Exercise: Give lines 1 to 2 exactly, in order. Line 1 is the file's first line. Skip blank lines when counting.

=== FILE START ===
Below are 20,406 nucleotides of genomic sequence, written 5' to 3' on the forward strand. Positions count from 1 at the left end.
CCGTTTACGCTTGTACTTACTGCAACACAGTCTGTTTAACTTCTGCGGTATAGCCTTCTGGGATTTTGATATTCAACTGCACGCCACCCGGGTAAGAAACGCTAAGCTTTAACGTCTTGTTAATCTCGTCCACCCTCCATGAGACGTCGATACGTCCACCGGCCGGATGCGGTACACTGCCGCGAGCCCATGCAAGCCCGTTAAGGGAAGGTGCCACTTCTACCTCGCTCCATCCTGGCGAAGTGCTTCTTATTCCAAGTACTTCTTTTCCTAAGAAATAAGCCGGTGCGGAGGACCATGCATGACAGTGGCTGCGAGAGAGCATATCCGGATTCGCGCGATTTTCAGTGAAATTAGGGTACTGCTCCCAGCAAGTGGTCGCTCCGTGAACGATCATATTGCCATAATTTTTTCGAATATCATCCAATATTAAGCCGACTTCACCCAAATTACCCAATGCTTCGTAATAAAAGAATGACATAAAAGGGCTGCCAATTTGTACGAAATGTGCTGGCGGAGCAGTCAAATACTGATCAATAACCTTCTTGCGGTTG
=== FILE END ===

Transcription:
Below are 20,406 nucleotides of genomic sequence, written 5' to 3' on the forward strand. Positions count from 1 at the left end.
CCGTTTACGCTTGTACTTACTGCAACACAGTCTGTTTAACTTCTGCGGTATAGCCTTCTGGGATTTTGATATTCAACTGCACGCCACCCGGGTAAGAAACGCTAAGCTTTAACGTCTTGTTAATCTCGTCCACCCTCCATGAGACGTCGATACGTCCACCGGCCGGATGCGGTACACTGCCGCGAGCCCATGCAAGCCCGTTAAGGGAAGGTGCCACTTCTACCTCGCTCCATCCTGGCGAAGTGCTTCTTATTCCAAGTACTTCTTTTCCTAAGAAATAAGCCGGTGCGGAGGACCATGCATGACAGTGGCTGCGAGAGAGCATATCCGGATTCGCGCGATTTTCAGTGAAATTAGGGTACTGCTCCCAGCAAGTGGTCGCTCCGTGAACGATCATATTGCCATAATTTTTTCGAATATCATCCAATATTAAGCCGACTTCACCCAAATTACCCAATGCTTCGTAATAAAAGAATGACATAAAAGGGCTGCCAATTTGTACGAAATGTGCTGGCGGAGCAGTCAAATACTGATCAATAACCTTCTTGCGGTTG